The year started with another transition for Afghanistan – the Presidential Palace hosted a ceremony to mark the move of security responsibility from ISAF to the Afghan National Security Forces on the 1st.
by Abdullah Ahmadi - Programmes Director of Cooperation Center for Afghanistan (CCA)
Abdullah shares his thoughts regarding his recent week at the London Conference on Afghanistan
1.You have been involved in human rights for many years. What types of human rights violations have you dealt with, and what do you think of the current human rights situation in Afghanistan?
BAAG organised and hosted the half-day Ayenda Conference on 3rd December 2015. This was the offical civil society associate event of the London Conference on Afghanistan. This report provides a brief summary of the event - its structure, attendees, content and feedback. A full report is being drafted, which is expected to be published in February 2015.
October was the first month of the country’s new National Unity Government. President Ghani kick-started his reform agenda by making some early appointments and decisions. Qamaruddin Shinwari was appointed as the new Attorney General and the resignation of Abdul Salam Azimi was accepted. He had been the country’s Chief of Supreme Court since 2006. President Ghani also announced that he would appoint Afghanistan’s first female member of the Supreme Court. Also, Dr. Abdullah Abdullah, the Chief Executive Officer, chaired the new cabinet’s first meeting.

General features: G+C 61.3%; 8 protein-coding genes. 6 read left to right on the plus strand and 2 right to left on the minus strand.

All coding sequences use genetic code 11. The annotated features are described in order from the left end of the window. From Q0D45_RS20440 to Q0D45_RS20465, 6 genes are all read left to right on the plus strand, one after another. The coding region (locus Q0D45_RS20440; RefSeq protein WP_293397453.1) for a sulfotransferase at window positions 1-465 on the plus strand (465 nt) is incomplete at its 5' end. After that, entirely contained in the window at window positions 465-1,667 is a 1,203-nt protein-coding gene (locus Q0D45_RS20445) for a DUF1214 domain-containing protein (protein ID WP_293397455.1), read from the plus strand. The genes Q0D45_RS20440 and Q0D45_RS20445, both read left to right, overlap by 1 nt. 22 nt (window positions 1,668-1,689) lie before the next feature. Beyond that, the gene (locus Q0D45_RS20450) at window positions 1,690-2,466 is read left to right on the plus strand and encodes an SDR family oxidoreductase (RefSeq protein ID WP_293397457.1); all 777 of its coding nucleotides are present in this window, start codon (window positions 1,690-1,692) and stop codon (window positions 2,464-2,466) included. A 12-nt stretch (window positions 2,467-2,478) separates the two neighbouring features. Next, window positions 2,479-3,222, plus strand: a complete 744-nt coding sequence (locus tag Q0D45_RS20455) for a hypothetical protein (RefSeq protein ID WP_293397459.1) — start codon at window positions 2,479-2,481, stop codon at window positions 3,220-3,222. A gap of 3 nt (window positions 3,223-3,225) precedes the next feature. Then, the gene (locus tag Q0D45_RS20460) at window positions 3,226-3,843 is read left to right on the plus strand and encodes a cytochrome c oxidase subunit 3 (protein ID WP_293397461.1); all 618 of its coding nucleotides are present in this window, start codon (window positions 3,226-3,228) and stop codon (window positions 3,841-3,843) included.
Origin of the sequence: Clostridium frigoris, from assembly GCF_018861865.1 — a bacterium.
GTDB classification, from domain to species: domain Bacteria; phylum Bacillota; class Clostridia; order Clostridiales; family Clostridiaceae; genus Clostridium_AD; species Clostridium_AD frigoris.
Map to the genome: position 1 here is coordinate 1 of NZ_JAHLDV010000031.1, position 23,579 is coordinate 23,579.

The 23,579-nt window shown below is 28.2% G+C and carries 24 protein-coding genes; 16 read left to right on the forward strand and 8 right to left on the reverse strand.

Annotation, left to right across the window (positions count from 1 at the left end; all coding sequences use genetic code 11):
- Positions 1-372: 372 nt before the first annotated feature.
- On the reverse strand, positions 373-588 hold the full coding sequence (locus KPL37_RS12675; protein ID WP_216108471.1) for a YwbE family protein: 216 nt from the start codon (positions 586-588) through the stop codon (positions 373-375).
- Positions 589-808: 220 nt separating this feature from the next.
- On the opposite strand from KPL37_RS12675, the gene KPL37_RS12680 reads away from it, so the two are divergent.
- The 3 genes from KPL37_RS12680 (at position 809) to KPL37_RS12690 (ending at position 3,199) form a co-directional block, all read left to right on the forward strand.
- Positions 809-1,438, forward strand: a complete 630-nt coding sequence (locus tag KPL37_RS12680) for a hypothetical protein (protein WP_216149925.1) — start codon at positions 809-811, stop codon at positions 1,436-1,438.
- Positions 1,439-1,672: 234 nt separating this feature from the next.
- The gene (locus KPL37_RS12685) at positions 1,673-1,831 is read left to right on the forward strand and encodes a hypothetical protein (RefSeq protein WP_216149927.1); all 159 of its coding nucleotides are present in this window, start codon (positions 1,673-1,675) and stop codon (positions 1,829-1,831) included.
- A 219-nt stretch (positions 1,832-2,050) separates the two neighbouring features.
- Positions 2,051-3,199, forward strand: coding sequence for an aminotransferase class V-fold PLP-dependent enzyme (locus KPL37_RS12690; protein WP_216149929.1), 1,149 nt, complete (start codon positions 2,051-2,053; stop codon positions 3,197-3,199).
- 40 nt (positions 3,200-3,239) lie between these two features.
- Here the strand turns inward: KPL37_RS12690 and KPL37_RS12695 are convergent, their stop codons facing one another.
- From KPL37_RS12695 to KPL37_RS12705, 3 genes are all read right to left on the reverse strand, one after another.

Women’s rights and gender inequity was a key justification for the international intervention in Afghanistan in 2001. In November 2001, Prime Minister Blair’s wife Cherie held a press conference with female Afghan refugees in Downing Street: extolling the fighting spirit of these Afghan women she stated “In my experience as a professional woman and a mother and somebody who has been on the margins of the political world, I have seen how all communities work more smoothly and productively when women are involved and have a voice.”